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Modification of a Ventricular Assistance Device for a Hemiplegic Left Ventricular Assist Device Patient

Muslem, Rahatullah; Yalcin, Yunus C.; Caliskan, Kadir; van der Heiden, Cees; van Rhijn, Hans; Bogers, Ad J. J. C.; Manintveld, Olivier C.

doi: 10.1097/MAT.0000000000000752
Case Reports

Neurologic events occur in up to 18% of patients with continuous-flow left ventricular assist devices (LVAD) and is associated with significant morbidity and mortality. The current form of the LVAD equipment is not suited to serve patients who are impaired by a stroke. By creating an assistance device for the LVAD equipment, we have been able to greatly improve the quality of life and self-dependence of a hemiplegic LVAD patient.

From the Department of Cardiology and Cardiothoracic Surgery, Erasmus MC, University Medical Center Rotterdam, Rotterdam, The Netherlands.

Submitted for consideration August 2017; accepted for publication in revised form December 2017.

Disclosure: The authors have no conflicts of interest to report.

Correspondence: Olivier C. Manintveld, Department of Cardiology, Room Bd 577, Erasmus MC, University Medical Center Rotterdam, ‘s-Gravendijkswal 230, 3015 CE Rotterdam, The Netherlands. Email:

Since the Food and Drug Administration approval for left ventricular assist device (LVAD) as destination therapy, the neurologic event rate has increased significantly.1 It can be hypothesized that this rise is because of the increasing age of the LVAD patients. These neurologic events are associated with significant morbidity and mortality.1 , 2 Despite the risk for neurologic events, there is increase in the use of LVAD therapy. This emphasizes the need for adequate rehabilitation programs and innovative solutions for patients whom are impaired after a neurologic event. These patients often rely on professional healthcare or familial support for their daily practice and assistance with their device, which eventually leads to an increase in healthcare costs. We designed an unique additional equipment for the LVAD, which makes it possible for a hemiplegic patient to be able to operate his LVAD equipment and subsequently live independently in his own home.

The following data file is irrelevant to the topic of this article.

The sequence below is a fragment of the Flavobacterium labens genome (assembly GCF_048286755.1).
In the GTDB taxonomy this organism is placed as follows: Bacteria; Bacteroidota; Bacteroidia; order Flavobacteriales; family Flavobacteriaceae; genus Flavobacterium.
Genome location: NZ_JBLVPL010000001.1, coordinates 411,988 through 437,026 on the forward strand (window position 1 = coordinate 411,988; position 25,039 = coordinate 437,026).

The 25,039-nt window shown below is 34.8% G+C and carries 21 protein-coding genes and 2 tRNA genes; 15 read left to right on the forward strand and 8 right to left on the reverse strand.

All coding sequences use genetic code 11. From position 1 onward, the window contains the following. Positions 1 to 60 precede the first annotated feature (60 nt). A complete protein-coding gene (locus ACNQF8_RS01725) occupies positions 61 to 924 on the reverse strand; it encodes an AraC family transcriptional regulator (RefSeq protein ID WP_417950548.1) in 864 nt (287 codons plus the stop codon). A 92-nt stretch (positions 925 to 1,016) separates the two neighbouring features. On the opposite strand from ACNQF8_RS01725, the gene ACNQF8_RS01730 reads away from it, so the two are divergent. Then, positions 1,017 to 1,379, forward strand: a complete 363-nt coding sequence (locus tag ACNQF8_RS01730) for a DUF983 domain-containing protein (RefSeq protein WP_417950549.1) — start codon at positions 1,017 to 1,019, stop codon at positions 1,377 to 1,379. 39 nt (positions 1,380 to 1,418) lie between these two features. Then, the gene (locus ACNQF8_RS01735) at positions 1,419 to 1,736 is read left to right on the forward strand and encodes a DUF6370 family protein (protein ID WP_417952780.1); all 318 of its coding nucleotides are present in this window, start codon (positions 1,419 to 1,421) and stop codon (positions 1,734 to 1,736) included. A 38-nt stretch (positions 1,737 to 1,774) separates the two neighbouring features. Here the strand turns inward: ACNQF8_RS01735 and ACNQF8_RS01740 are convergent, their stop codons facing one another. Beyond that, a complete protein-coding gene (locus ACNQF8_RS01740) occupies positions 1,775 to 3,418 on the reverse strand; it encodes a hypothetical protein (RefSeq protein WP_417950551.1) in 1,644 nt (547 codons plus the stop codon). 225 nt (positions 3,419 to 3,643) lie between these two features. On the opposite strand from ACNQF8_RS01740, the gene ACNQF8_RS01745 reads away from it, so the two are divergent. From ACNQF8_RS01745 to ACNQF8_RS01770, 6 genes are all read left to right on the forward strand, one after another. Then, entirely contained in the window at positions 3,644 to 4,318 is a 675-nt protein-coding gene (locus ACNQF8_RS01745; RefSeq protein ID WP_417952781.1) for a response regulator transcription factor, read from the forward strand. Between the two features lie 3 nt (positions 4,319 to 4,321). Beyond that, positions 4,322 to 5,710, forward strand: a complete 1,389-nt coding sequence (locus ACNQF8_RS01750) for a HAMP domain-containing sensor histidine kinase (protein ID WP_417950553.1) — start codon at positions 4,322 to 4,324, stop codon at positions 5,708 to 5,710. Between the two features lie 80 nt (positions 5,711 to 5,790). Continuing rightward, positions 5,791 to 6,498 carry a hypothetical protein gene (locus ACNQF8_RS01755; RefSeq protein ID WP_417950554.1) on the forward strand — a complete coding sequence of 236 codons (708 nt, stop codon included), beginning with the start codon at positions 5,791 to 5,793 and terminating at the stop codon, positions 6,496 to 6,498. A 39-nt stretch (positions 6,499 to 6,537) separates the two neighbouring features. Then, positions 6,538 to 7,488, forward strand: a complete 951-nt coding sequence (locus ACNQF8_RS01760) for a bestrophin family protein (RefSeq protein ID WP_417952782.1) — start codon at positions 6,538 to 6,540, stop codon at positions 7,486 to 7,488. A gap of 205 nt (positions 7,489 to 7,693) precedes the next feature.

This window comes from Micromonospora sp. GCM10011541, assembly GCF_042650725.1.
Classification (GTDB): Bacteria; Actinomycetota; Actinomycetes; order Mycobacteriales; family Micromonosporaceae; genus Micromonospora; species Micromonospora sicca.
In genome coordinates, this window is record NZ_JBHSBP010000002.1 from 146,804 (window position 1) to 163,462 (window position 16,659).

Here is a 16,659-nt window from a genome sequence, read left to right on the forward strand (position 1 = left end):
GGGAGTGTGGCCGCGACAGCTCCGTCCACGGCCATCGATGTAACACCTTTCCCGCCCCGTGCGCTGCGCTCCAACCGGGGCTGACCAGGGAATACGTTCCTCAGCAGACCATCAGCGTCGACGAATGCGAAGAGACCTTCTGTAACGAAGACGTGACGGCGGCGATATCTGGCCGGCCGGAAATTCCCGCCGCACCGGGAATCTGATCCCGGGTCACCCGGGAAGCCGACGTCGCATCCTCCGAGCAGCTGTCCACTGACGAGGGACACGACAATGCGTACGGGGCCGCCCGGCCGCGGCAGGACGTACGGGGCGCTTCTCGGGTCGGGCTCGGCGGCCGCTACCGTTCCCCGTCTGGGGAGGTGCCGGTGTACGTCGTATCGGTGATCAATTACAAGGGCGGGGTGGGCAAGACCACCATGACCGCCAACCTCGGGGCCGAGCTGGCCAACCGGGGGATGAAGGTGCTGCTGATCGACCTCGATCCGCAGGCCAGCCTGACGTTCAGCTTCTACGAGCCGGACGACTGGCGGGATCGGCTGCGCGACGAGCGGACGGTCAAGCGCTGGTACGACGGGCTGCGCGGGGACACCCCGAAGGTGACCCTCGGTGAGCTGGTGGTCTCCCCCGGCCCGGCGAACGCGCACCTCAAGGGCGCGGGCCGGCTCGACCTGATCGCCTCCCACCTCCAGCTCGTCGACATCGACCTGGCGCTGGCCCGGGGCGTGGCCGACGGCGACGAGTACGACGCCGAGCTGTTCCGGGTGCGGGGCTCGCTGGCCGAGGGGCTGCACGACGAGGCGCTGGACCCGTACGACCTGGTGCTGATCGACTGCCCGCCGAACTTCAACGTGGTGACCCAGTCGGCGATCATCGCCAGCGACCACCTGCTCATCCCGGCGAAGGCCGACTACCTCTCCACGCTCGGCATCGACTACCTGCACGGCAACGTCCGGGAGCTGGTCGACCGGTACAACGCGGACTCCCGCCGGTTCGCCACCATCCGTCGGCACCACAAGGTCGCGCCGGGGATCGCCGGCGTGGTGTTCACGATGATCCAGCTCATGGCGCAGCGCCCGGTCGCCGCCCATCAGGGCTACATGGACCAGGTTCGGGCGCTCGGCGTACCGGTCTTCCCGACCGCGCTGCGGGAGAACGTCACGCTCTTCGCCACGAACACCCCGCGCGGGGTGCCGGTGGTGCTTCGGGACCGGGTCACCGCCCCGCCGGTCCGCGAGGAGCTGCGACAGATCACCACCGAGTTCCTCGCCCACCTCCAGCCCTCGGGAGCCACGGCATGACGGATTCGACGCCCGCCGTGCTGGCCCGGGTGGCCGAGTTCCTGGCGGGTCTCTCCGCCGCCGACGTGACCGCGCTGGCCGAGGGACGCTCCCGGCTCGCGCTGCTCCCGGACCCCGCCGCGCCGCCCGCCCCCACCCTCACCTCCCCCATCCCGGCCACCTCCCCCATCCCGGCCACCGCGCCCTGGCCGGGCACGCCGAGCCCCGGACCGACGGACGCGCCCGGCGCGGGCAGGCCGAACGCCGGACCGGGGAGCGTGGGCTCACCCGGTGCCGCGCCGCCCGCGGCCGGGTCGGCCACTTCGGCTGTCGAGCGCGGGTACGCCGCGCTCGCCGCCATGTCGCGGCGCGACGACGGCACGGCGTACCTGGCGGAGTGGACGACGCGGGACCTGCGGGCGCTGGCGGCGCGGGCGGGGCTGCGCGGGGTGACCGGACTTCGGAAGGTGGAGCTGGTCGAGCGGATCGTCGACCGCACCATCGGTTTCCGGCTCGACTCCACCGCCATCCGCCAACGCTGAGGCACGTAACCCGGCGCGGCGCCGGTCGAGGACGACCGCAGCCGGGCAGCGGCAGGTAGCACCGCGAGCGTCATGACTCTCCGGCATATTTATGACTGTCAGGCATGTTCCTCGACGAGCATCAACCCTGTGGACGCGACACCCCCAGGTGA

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Case Report

We present the case of a 29-year-old man on LVAD therapy who endured an ischemic infarct. He had to endure a stroke because of an embolus while on support with the Heartmate II LVAD system, resulting in right-sided hemiparesis. This proved to be a problem for the daily actions necessary to operate his LVAD equipment. To help this patient, we developed an assistance device in the medical engineering department of our hospital. The assistance device can be attached to the top of the Power Module with six suction cups and consists of a piece of PVC approximately 28 × 12 × 2 cm in which several slots have been milled (Figure 1A).

Figure 1

Figure 1

It works as follows:

  1. To insert/remove the batteries in the clips, the patient puts the batteries upside down into the two slots on the left of the assistance device. Now he can attach or remove the clip with one hand (Figure 1B).